General information: First Jewish presence: 14th century; peak Jewish population: 204 in 1895 (15.8% of the total population); Jewish population in 1933: 141
Summary: The Jewish community of Borken established a Jewish elementary school in 1823; classes were held in rented facilities at 84 Bahnhofstrasse and 1 Hintergasse. In 1825, local Jews remodeled a shed, located on the corner of Hintergasse and Dorfweg, into a synagogue with room for 66 men and 34 women. The school was officially recognized in 1869, and in 1896 a new school building was opened at 12 Pferdetraenke. The community also maintained a mikveh and, since the mid- 16th century, a regional Jewish cemetery in Haarhausen. In June 1933, local Jews and left-wing activists were detained in the town hall, after which they were imprisoned. The Jewish school was closed down in April 1934. On Pogrom Night, the synagogue’s interior was destroyed; later, in February 1939, the community was forced to sell the synagogue and the schoolhouse to the town. Seventy-one local Jews emigrated (32 to the United States), 61 relocated within Germany and nine passed away. Borken’s last three Jews were deported to Theresienstadt, via Kassel, in August or September of 1942. At least 70 Borken Jews and one from Grossenenglis perished in the Shoah. (Grossenenglis and Freudenthal were affiliated communities.) The former synagogue, used for storage during the war and sold in 1949, was demolished in 1954. In 1988, a memorial was unveiled at the site.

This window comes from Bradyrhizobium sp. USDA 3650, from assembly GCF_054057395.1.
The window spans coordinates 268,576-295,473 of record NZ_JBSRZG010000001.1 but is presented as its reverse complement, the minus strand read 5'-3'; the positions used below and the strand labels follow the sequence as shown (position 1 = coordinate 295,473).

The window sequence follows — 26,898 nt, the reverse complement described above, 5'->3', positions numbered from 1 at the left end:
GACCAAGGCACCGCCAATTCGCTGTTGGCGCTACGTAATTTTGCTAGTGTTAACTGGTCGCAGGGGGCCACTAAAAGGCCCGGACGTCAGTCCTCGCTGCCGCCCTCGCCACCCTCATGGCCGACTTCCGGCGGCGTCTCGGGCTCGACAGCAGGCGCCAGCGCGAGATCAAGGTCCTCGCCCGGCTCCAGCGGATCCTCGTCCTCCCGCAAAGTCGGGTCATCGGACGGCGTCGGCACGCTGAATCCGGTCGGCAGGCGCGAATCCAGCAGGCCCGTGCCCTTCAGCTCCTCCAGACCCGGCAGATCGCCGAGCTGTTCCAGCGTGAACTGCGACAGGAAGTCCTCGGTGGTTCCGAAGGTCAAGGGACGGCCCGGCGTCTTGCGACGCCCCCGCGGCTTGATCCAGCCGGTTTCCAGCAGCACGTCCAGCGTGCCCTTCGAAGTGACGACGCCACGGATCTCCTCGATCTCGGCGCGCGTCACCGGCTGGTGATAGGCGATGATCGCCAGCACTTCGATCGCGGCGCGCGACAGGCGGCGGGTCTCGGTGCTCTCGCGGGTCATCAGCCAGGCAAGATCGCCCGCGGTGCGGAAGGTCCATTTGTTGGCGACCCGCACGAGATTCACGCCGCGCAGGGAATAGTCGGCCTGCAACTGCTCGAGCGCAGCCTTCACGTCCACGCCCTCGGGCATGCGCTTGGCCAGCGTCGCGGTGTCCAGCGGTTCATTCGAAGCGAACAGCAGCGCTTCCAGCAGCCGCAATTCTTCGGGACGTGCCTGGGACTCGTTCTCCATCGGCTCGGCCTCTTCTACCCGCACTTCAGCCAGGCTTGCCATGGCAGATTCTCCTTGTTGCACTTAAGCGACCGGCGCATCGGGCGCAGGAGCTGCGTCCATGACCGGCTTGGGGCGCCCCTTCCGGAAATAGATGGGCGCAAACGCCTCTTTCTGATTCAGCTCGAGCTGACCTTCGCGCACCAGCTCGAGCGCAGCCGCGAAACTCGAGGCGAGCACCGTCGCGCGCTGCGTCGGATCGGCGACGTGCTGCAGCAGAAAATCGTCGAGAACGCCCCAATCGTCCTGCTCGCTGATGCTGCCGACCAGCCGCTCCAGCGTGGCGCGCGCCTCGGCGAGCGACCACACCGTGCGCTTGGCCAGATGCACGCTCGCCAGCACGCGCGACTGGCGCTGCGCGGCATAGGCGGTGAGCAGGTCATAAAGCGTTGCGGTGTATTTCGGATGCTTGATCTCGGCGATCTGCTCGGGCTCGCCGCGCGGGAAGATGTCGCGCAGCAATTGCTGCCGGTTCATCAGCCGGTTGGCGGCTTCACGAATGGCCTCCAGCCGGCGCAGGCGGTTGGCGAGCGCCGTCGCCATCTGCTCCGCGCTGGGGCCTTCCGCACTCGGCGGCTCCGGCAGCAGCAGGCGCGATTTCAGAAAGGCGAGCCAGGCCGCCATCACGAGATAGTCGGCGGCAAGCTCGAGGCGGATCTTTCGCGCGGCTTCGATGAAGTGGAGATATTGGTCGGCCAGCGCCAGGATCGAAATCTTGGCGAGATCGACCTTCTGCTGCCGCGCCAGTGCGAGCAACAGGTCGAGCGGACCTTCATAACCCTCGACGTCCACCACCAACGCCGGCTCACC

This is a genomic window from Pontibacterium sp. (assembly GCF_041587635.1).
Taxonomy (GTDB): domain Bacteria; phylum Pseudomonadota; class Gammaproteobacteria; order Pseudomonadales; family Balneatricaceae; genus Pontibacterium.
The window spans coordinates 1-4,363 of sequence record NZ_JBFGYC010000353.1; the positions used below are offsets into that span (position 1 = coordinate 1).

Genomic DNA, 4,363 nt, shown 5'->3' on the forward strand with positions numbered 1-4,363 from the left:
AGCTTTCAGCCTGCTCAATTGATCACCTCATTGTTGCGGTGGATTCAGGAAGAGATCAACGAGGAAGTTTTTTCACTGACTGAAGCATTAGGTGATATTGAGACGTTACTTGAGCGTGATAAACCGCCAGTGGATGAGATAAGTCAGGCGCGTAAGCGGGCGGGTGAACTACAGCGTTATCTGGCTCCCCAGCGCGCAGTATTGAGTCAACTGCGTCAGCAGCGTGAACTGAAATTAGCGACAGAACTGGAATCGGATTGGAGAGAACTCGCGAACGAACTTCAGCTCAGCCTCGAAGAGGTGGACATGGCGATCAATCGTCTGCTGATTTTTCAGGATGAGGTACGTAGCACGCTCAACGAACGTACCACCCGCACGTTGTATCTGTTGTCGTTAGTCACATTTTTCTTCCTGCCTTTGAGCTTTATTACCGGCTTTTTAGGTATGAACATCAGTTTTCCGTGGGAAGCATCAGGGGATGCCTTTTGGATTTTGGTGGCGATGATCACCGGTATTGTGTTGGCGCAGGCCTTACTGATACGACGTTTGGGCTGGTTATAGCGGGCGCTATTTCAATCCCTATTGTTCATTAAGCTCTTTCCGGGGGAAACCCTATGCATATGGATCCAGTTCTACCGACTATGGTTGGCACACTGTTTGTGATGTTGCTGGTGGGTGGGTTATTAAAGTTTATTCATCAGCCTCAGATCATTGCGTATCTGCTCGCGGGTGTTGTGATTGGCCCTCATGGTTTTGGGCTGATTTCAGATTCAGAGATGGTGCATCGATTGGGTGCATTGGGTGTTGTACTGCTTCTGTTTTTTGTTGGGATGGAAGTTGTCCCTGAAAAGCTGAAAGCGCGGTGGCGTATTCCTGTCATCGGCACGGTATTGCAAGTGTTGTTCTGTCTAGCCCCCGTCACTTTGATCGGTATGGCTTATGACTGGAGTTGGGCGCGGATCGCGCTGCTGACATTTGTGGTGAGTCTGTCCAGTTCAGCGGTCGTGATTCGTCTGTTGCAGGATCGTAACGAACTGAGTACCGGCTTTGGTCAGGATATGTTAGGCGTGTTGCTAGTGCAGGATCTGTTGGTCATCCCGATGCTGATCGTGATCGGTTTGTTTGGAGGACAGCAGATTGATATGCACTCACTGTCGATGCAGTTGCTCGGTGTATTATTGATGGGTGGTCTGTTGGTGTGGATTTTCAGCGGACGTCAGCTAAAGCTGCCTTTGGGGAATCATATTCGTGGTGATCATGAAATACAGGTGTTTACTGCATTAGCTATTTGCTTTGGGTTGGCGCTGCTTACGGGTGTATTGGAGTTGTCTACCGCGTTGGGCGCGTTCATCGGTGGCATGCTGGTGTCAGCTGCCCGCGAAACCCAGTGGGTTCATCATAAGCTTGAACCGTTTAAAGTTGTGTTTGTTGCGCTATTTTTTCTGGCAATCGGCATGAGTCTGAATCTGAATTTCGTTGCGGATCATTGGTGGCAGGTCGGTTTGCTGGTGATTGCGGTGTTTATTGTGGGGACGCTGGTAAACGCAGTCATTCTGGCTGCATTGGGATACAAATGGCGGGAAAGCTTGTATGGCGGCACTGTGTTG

Author / Sources: Esther Sarah Evans
Sources: AJ. EJL, PK-HNF
Located in: hesse